6. An Overview on the Anti-inflammatory Potential and Antioxidant Profile of Eugenol’, Oxidative Medicine and Cellular Longevity, US National Library of Medicine, National Institutes of Health.
    https://www.ncbi.nlm.nih.gov/pmc/articles/PMC6217746/
  7. Beneficial effects of specific natural substances on oral health. Saudi Medical Journal, Europe PMC.
    https://europepmc.org/articles/pmc5787627
  8. Effects of honey in the management of alveolar osteitis: A study. National Journal of Maxillofacial Surgery, US National Library of Medicine, National Institutes of Health.
    https://www.ncbi.nlm.nih.gov/pmc/articles/PMC5357930/
  9. Reduction in the incidence of alveolar osteitis in patients treated with the SaliCept patch, containing Acemannan hydrogel. Journal of Oral and Maxillofacial Surgery, US National Library of Medicine, National Institutes of Health.
    https://www.ncbi.nlm.nih.gov/pubmed/11928091
  10. [The antibacterial activity of oregano essential oil (Origanum heracleoticum L.) against clinical strains of Escherichia coli and Pseudomonas aeruginosa]. Medycyna doświadczalna i mikrobiologia, US National Library of Medicine, National Institutes of Health.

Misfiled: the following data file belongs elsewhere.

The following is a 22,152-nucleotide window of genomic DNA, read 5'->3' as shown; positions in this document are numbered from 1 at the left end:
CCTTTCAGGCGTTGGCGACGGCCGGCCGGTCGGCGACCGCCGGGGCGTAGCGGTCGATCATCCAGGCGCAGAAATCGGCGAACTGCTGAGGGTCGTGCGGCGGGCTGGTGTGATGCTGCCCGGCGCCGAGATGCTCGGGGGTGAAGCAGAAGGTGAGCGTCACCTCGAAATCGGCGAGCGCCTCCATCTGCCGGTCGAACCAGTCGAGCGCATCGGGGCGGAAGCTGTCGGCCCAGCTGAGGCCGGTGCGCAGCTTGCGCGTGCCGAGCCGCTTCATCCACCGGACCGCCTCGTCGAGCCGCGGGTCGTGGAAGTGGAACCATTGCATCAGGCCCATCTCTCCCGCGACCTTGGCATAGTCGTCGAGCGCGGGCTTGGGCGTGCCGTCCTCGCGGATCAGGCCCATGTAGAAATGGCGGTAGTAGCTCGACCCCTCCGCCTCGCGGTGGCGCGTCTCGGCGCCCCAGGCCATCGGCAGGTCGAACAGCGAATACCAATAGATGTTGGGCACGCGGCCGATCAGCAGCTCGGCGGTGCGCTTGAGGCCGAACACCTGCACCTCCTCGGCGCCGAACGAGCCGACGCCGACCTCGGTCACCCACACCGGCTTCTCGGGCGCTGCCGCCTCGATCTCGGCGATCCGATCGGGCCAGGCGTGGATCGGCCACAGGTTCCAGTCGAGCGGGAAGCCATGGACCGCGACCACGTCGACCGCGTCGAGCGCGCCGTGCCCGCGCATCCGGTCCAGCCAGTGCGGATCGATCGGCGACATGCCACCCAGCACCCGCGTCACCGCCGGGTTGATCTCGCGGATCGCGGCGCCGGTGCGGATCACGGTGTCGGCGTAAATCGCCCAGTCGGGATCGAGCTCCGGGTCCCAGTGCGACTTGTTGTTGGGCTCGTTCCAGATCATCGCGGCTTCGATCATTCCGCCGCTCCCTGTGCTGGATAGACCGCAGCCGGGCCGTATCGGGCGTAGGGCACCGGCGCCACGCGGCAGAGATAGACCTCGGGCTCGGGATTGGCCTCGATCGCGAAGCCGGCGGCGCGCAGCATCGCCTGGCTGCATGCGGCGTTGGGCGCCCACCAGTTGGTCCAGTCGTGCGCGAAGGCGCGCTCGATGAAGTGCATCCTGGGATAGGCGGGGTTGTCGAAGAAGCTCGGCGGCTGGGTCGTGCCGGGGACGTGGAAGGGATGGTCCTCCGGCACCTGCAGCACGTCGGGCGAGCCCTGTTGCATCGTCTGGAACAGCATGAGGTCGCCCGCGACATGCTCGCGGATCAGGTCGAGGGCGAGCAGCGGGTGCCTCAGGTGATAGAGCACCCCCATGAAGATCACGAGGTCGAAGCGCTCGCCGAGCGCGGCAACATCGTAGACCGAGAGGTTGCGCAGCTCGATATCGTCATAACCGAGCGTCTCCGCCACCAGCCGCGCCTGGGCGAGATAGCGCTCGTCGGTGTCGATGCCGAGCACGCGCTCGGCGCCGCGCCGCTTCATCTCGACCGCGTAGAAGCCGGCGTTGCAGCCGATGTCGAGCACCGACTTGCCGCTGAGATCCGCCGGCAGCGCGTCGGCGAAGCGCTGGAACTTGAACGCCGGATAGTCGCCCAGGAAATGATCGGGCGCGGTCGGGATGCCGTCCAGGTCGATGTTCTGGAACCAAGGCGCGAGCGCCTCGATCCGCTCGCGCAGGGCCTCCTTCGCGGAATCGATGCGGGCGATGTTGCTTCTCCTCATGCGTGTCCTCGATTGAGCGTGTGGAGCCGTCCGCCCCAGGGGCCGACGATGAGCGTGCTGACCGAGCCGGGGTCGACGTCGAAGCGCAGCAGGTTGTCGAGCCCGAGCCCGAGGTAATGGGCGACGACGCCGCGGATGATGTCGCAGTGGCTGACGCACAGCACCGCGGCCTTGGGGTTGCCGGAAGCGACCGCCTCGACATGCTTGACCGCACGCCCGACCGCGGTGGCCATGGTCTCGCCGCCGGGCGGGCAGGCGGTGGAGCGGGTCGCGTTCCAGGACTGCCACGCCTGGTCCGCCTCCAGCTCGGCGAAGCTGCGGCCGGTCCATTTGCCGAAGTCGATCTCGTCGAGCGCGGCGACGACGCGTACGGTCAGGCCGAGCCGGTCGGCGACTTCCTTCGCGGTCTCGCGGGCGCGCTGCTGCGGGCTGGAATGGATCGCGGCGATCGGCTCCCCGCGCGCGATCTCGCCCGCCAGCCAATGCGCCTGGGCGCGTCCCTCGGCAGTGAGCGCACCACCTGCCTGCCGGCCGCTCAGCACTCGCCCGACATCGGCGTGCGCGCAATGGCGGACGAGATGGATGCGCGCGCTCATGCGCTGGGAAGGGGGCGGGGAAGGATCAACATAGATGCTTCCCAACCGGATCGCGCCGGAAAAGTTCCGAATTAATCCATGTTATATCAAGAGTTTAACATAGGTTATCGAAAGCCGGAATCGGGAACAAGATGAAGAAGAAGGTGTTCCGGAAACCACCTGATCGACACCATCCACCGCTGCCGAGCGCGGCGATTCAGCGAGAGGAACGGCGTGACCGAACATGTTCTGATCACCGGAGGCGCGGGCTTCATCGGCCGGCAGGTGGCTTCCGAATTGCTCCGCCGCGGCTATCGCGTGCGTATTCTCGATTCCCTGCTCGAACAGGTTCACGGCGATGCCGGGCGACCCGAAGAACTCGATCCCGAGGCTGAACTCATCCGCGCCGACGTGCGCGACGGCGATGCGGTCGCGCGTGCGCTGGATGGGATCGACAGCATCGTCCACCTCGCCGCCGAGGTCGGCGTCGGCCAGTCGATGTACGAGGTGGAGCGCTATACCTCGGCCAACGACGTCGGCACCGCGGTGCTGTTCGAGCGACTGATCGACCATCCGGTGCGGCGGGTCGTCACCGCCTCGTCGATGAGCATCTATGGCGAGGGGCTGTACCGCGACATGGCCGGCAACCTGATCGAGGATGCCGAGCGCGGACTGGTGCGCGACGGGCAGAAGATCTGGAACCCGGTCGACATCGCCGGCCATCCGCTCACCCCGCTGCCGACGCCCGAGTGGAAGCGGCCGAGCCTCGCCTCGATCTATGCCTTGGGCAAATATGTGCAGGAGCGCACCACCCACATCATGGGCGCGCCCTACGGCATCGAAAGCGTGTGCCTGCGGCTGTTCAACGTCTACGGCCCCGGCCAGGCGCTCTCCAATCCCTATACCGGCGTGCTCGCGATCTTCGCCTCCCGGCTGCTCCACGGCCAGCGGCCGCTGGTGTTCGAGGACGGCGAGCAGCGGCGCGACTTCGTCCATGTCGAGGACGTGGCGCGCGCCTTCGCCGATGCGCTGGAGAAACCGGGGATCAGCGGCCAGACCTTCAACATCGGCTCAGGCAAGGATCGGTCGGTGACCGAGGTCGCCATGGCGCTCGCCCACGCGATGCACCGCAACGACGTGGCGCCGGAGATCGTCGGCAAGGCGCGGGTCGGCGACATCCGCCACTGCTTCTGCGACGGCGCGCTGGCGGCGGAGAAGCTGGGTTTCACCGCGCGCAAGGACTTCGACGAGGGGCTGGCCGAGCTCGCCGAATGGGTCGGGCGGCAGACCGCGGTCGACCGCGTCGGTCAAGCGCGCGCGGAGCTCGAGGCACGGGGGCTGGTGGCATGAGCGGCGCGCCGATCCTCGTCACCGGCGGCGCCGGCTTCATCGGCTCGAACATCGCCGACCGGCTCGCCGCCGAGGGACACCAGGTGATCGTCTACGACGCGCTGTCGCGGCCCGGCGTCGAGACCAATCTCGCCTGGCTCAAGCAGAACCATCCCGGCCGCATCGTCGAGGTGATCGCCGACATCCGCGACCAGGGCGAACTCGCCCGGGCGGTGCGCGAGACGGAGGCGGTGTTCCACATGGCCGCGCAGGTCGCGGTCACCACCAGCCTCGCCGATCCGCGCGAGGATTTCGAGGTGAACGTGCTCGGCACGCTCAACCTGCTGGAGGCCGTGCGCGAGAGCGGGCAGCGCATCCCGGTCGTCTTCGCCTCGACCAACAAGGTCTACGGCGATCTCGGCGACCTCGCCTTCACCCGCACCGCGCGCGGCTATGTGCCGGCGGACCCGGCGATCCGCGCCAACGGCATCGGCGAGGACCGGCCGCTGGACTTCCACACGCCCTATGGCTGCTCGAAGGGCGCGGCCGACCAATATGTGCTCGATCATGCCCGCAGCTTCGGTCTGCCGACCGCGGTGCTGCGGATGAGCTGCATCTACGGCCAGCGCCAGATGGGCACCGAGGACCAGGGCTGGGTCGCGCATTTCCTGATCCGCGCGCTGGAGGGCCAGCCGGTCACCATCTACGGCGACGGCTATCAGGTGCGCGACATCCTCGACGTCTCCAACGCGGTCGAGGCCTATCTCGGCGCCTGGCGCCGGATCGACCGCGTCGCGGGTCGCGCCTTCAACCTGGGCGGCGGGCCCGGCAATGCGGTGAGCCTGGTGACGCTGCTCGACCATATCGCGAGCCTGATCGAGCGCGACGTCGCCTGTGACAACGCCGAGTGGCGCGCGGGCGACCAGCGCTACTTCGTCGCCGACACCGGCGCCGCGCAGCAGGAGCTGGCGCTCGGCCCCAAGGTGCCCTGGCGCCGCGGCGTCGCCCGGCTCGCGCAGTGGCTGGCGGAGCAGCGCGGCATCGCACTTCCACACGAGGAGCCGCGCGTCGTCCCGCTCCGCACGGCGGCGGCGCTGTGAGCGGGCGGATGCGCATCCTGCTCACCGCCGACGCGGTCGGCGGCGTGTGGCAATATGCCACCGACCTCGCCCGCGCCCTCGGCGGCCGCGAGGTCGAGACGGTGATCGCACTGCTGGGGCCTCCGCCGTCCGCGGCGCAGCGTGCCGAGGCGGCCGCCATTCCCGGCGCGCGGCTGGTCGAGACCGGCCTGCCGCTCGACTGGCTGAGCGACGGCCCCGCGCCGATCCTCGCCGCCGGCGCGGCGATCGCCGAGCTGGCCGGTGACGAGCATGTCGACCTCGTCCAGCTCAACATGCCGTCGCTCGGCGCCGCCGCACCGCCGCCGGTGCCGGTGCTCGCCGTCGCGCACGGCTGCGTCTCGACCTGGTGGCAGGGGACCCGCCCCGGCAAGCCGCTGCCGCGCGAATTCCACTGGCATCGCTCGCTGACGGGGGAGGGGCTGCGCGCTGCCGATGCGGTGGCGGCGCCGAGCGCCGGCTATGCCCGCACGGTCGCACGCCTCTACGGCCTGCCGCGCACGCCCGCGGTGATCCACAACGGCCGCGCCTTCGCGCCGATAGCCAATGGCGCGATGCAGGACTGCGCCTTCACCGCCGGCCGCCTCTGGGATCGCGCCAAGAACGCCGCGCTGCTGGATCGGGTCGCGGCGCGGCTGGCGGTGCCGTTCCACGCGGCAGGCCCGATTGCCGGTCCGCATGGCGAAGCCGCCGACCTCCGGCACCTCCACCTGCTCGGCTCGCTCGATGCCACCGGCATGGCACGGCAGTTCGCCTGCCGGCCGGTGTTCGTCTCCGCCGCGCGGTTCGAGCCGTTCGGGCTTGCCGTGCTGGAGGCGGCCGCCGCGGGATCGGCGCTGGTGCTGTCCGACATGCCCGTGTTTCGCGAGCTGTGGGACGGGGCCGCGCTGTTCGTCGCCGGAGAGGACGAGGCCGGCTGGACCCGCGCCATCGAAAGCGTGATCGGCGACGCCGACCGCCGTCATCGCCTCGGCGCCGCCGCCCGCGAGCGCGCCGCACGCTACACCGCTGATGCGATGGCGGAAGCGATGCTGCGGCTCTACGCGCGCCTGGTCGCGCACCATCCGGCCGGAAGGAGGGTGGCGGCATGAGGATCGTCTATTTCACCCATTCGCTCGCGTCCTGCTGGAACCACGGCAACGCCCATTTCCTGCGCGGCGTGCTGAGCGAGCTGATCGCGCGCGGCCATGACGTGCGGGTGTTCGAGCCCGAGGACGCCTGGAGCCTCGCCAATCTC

https://www.ncbi.nlm.nih.gov/pubmed/23484421
  11. Melaleuca alternifolia (Tea Tree) Oil: a Review of Antimicrobial and Other Medicinal Properties, Clinical Microbiology Reviews. US National Library of Medicine, National Institutes of Health.
    https://www.ncbi.nlm.nih.gov/pmc/articles/PMC1360273/
  12. Chamomile: A herbal medicine of the past with bright future. Molecular Medicine Reports, US National Library of Medicine, National Institutes of Health.
    https://www.ncbi.nlm.nih.gov/pmc/articles/PMC2995283/
  13. Role of turmeric in management of alveolar osteitis (dry socket): A randomised clinical study. Journal of Oral Biology and Craniofacial Research, US National Library of Medicine, National Institutes of Health.
    https://www.ncbi.nlm.nih.gov/pmc/articles/PMC5854555/
  14. The relationship of cigarette smoking to postoperative complications from dental extractions among female inmates. Oral Surgery, Oral Medicine, Oral Pathology, Oral Radiology, and Endodontics, US National Library of Medicine, National Institutes of Health.
    https://www.ncbi.nlm.nih.gov/pubmed/17764988